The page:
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GMO-FREE REGIONS & PRODUCTS: Parliament of South Korea bannedgenetically modified food from school menus

------------------------------- GENET-news -------------------------------
TITLE:  Parliament moves to tighten safeguards on U.S. beef
SOURCE: Yonhap News, South Korea
DATE:   17.05.2007

Parliament moves to tighten safeguards on U.S. beef

SEOUL, May 17 (Yonhap) -- A group of 19 lawmakers Thursday submitted
bills to tighten safeguard measures on beef and other agricultural goods
imported from abroad. 

The move came amid lingering concerns that mad cow disease and other
health risk factors may slip into the country following the resumption
of U.S. beef imports beginning last month.

The bills introduced by the lawmakers of the minor opposition Democratic
Labor Party and other parties aim to require all restaurants and school
cafeterias to use beef and rice with country-of-origin labels; ban
genetically modified food from school menus; ban the use of beef raised
on offal; and ban the use of offal in feed production for animals like
cattle and deer.

Using animal remains to make feed supplements for cattle has been linked
to the spread of mad cow disease.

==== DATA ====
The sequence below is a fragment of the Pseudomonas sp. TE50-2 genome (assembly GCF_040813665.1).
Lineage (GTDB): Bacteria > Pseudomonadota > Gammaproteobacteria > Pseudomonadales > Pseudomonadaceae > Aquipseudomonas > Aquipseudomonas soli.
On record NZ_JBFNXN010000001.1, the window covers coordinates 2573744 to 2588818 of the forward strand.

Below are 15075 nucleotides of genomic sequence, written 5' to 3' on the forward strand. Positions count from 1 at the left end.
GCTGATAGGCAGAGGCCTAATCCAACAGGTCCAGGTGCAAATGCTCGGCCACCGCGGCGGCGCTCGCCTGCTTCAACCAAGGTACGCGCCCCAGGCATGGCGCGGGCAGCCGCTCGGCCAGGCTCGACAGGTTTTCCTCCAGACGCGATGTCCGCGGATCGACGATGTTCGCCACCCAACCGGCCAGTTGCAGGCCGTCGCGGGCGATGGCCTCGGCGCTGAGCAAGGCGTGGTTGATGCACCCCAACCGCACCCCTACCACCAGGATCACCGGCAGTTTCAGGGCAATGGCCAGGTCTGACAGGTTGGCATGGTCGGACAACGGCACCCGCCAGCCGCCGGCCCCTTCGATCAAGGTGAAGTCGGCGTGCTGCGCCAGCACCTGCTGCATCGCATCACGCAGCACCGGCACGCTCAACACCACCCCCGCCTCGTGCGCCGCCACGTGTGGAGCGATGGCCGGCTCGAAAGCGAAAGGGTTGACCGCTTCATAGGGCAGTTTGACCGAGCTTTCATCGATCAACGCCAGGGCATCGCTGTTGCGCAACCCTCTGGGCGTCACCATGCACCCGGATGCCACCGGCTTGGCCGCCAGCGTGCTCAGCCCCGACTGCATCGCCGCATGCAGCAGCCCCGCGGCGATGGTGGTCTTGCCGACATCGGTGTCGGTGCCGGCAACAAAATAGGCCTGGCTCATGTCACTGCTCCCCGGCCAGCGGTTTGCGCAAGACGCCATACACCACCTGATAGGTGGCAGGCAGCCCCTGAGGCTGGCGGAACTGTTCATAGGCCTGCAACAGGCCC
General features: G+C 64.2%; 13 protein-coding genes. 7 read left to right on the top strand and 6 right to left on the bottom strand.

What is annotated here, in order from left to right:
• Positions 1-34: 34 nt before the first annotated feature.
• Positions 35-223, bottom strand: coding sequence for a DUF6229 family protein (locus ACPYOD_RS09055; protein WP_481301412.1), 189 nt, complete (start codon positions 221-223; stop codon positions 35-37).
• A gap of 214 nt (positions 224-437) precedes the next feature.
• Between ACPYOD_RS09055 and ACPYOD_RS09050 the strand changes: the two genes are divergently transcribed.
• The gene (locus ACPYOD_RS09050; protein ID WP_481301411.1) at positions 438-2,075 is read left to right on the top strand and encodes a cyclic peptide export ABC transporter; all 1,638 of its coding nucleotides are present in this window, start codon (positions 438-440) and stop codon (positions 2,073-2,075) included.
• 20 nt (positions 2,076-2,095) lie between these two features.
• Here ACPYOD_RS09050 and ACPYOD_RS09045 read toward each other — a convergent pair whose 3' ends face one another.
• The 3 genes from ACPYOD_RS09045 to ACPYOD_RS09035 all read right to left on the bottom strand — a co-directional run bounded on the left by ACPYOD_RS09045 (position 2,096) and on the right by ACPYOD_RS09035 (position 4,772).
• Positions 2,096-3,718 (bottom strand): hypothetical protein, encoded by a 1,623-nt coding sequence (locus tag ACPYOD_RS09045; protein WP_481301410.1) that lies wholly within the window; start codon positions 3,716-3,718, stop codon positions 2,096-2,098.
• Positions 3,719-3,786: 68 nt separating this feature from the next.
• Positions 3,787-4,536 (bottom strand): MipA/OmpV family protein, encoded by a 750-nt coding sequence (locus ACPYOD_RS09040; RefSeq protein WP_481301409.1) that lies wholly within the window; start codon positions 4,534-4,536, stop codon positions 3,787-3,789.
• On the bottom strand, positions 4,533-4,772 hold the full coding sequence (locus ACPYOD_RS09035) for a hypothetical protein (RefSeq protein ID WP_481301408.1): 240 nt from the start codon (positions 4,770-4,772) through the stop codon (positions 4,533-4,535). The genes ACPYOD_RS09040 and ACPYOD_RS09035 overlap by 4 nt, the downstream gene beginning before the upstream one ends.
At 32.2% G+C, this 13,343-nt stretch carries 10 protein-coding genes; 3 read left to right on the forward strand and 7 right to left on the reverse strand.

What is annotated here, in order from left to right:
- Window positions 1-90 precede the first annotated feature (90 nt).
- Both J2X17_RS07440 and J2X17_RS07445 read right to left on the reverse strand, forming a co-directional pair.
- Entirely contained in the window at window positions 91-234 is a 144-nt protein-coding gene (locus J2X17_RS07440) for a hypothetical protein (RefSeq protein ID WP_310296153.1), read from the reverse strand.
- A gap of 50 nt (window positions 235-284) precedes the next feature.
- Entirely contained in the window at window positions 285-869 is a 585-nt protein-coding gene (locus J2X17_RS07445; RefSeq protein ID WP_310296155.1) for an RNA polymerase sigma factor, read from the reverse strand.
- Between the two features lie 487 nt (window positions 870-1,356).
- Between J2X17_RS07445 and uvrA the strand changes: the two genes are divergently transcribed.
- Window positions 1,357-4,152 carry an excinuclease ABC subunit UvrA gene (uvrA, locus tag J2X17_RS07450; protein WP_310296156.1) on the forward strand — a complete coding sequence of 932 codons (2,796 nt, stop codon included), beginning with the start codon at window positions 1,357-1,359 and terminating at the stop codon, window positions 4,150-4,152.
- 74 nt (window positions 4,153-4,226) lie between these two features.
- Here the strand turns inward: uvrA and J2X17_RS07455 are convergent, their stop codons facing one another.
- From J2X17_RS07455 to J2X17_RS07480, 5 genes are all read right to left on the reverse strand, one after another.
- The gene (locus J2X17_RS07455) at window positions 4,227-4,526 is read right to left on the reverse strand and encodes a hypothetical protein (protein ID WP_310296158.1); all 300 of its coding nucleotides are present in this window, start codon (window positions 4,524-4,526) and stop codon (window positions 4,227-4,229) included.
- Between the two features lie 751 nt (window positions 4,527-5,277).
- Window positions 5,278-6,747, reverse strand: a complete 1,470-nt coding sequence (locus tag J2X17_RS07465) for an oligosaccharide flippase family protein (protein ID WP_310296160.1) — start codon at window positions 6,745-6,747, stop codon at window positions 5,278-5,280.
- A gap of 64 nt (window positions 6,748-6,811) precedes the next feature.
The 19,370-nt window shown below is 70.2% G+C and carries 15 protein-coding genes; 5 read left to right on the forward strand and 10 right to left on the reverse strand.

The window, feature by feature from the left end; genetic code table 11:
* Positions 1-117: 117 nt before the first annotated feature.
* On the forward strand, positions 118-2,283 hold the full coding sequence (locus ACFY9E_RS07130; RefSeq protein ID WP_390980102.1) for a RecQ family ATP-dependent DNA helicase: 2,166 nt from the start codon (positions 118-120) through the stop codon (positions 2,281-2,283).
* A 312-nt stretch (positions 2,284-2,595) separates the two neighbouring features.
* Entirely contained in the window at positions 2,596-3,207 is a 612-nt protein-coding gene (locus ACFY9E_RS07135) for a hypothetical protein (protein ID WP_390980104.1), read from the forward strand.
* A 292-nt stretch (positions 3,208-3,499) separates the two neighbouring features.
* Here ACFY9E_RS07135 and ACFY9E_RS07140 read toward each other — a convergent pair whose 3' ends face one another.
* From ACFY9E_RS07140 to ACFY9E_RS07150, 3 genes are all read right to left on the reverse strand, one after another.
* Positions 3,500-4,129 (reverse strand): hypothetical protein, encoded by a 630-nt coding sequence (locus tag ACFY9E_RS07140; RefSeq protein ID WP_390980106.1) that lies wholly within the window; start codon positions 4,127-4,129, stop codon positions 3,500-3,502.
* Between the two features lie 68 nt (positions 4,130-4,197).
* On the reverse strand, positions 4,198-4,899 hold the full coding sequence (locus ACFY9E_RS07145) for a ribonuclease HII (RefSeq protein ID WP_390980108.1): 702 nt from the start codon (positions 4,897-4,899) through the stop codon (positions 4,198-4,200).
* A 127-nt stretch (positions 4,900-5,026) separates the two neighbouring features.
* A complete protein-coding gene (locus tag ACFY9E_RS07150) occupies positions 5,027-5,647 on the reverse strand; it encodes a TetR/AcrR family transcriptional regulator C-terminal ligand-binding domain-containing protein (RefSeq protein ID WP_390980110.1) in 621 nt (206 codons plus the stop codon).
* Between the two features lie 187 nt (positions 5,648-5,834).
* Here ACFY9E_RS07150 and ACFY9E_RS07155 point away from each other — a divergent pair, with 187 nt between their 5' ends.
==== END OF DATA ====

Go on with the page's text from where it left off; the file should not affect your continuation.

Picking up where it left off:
"If we can't prevent the import of beef that has a risk of mad cow
disease, at least we should guarantee consumers with the right to know,"
Rep. Kang Ki-kap with the Democratic Labor Party said.

Currently, food hygiene standards are loosely applied to protect the
industry. Among restaurants, only 2.7 percent are required to use food
ingredients that have a country-of-origin mark because the food hygiene
law applies to only those having a space larger than 300 square meters.
Schools are entirely exempted from the law. 

South Korea resumed the import of U.S. beef in late April after imposing
a ban in December 2003 following the discovery of a case of mad cow
disease in the U.S. 

The ban was lifted in early 2006 on the condition that meat should be
boneless beef from cattle under 30 months old.

However, over 20 tons of beef that arriving in three shipments last year
were entirely sent back because of a few packages containing bone chips.

On April 23, 6.4 tons of meat from the U.S. state of Kansas passed
quarantine inspections for local sales, opening the door to imports from
the U.S.

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